If you want to see a cool Kevin Bacon performance then see Cop Car; don’t bother if you want a cool story. Stylistic and subtle, minimalist in its presentation, Cop Car fails to offer enough Throughlines to function effectively as a story.
Cop Car feels like a great short stretched into a mediocre feature.
And that’s because most short films don’t have enough time to provide the necessary four Throughlines to tell a complete story. Stories need an Overall Story Throughline, a Main Character Throughline, an Influence Character Throughline, and a Relationship Story Throughline. Leave one of these out and the Audience will sense that something is missing; they will feel cheated. They can often be forgiving within the context of a short film, but a feature length film? Not often.
Cop Car gives us the Overall Story Throughline of two boys stealing an abandoned police vehicle—but that’s it. There is a hint of a Main Character Throughline with Harrison and his growth into a brave hero, but like the film itself, that personal Throughline—our key into the film’s events—is sparse and underdeveloped. As a result, we don’t become intimately involved with the narrative and we could care less what happens to these people.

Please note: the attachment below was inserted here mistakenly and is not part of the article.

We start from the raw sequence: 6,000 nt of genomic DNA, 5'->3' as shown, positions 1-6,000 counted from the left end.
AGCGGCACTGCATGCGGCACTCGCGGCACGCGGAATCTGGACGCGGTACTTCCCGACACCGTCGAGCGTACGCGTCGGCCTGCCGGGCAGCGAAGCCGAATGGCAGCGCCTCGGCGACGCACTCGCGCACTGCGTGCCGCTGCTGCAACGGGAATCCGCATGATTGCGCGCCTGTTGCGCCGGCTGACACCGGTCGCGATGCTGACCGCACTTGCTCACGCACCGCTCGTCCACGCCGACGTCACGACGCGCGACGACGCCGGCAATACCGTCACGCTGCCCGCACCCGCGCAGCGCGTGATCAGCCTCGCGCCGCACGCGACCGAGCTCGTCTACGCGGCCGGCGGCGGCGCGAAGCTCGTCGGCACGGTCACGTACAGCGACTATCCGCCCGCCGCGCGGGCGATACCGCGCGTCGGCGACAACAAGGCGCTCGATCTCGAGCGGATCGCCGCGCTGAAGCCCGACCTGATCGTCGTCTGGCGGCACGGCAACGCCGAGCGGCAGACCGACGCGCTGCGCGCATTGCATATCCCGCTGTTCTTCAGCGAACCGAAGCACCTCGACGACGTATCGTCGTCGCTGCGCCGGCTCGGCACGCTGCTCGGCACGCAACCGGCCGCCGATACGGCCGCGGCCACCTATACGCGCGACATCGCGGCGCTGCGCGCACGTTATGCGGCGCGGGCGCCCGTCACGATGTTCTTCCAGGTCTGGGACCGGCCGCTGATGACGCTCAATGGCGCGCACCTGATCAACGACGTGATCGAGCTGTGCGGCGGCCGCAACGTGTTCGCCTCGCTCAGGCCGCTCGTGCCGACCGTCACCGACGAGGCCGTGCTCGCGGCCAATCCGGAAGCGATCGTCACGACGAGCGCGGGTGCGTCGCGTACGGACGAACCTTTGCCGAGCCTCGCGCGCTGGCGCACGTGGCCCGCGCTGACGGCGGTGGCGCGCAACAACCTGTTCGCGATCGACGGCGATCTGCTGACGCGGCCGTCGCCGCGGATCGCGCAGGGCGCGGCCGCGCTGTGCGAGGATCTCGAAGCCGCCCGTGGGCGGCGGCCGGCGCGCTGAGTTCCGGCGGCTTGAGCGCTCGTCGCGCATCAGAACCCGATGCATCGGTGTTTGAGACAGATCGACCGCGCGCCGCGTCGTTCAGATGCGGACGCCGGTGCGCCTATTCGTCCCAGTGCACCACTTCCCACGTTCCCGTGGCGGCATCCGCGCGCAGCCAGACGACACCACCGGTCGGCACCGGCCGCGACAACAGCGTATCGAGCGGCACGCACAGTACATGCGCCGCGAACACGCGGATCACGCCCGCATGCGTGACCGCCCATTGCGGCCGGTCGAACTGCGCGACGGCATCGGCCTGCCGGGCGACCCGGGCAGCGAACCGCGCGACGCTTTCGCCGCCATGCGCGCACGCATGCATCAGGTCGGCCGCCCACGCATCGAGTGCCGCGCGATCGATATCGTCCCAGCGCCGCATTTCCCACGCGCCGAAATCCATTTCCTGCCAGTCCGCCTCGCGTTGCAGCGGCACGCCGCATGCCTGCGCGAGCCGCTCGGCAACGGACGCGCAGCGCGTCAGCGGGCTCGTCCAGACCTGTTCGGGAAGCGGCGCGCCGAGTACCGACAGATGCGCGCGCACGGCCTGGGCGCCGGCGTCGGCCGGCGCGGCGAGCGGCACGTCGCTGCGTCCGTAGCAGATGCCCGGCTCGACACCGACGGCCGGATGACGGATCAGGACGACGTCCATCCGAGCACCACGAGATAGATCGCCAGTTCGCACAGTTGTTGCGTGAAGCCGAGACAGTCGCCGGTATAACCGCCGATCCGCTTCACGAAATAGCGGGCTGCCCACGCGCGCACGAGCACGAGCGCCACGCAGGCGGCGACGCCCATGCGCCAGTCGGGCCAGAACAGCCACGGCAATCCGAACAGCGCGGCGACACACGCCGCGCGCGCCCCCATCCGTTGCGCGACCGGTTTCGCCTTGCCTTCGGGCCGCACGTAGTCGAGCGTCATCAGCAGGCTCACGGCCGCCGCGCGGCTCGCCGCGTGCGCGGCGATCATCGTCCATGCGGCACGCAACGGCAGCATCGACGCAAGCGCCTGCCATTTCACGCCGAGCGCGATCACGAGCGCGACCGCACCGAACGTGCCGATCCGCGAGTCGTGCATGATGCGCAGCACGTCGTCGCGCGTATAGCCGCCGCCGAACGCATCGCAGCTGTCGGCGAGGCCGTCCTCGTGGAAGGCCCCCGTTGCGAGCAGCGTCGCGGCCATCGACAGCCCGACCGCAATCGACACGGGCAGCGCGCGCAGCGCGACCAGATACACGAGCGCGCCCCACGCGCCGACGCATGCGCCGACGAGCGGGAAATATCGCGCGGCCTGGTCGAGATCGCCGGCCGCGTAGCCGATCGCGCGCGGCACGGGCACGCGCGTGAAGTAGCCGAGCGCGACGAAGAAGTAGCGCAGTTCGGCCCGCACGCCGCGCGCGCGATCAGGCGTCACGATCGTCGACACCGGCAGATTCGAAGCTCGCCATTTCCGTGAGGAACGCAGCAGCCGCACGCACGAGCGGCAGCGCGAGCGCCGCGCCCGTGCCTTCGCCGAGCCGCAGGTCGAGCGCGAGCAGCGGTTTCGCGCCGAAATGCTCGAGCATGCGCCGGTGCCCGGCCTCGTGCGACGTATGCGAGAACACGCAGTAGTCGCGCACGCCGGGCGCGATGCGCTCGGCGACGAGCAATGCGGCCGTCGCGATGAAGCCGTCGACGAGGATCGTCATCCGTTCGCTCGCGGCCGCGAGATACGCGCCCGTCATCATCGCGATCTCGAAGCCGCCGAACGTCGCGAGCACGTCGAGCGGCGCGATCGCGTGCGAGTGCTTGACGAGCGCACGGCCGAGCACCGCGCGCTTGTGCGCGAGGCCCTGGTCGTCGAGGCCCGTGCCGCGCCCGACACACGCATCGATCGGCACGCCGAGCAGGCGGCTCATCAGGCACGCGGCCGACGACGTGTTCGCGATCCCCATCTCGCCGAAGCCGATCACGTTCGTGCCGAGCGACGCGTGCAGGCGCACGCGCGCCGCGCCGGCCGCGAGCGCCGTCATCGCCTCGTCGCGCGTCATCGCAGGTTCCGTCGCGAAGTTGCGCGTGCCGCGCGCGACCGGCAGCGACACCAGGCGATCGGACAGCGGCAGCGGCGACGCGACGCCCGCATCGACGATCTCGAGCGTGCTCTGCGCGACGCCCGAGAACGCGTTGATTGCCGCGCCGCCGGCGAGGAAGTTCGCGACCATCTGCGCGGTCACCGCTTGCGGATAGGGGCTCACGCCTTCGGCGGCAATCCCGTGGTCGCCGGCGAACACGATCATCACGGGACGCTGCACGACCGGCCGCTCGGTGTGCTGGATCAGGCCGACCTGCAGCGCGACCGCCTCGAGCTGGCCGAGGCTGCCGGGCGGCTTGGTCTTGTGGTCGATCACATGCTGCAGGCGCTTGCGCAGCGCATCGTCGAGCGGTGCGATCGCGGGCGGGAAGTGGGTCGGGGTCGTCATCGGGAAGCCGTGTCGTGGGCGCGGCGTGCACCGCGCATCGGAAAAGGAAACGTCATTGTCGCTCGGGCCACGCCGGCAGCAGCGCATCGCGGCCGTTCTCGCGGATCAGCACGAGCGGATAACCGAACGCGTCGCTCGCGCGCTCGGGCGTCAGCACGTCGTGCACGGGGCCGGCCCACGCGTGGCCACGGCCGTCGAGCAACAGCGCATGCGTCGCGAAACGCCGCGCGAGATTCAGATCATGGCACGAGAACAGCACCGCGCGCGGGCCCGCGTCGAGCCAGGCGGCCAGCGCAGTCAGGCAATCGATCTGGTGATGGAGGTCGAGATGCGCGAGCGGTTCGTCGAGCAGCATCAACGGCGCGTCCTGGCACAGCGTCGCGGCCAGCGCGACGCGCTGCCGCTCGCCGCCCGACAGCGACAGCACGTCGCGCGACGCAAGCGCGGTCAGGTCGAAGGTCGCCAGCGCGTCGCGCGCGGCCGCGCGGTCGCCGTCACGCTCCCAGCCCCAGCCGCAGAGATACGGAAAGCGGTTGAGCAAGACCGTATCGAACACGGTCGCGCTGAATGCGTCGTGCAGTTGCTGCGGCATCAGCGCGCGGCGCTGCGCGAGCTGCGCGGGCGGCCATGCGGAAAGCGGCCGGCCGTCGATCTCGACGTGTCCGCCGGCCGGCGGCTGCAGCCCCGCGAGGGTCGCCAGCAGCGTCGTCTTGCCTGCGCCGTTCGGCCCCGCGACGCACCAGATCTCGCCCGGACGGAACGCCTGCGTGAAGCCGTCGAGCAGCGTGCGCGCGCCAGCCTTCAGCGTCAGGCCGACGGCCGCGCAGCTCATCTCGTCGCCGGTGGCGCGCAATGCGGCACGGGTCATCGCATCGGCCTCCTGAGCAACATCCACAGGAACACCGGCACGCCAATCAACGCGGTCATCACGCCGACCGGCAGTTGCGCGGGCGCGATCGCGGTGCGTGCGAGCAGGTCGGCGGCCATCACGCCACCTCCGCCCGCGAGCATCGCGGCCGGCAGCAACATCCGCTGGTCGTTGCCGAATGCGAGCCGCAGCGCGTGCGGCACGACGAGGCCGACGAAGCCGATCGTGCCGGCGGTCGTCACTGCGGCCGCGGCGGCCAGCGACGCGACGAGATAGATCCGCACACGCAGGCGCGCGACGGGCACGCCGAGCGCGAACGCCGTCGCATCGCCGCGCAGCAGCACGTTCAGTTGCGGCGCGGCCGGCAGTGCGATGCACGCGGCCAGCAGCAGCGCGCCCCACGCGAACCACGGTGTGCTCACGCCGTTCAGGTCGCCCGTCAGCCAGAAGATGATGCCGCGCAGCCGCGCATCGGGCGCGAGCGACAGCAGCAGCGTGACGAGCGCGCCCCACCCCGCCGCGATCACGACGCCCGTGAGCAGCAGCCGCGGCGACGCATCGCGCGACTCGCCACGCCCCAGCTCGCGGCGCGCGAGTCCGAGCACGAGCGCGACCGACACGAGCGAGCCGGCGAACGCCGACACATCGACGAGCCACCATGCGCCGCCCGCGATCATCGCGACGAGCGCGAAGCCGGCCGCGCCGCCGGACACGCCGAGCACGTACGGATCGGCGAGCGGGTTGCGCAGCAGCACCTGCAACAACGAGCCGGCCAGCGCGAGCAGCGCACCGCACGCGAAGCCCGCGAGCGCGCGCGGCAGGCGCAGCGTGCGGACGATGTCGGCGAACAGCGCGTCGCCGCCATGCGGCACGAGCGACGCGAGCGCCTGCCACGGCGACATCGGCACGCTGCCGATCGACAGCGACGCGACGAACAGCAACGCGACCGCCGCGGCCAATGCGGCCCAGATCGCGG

His best friend acts as a kind-of sort-of Influence Character, but not really. And without a fully developed Relationship Story Throughline between them, the film lacks the kind of heart the film referenced in many of them Cop Car’s reviews—Stand By Me—has in abundance.
Narratives lacking four Throughlines are not stories, they are tales. A simple A to B plot whose only meaning can be appreciated by comparing the end to the beginning. Stories argue that a particular approach is the only approach, regardless of where one enters the timeline of events.
Cop Car is a tale from beginning to end, explaining its low ratings and the feeling of incompleteness.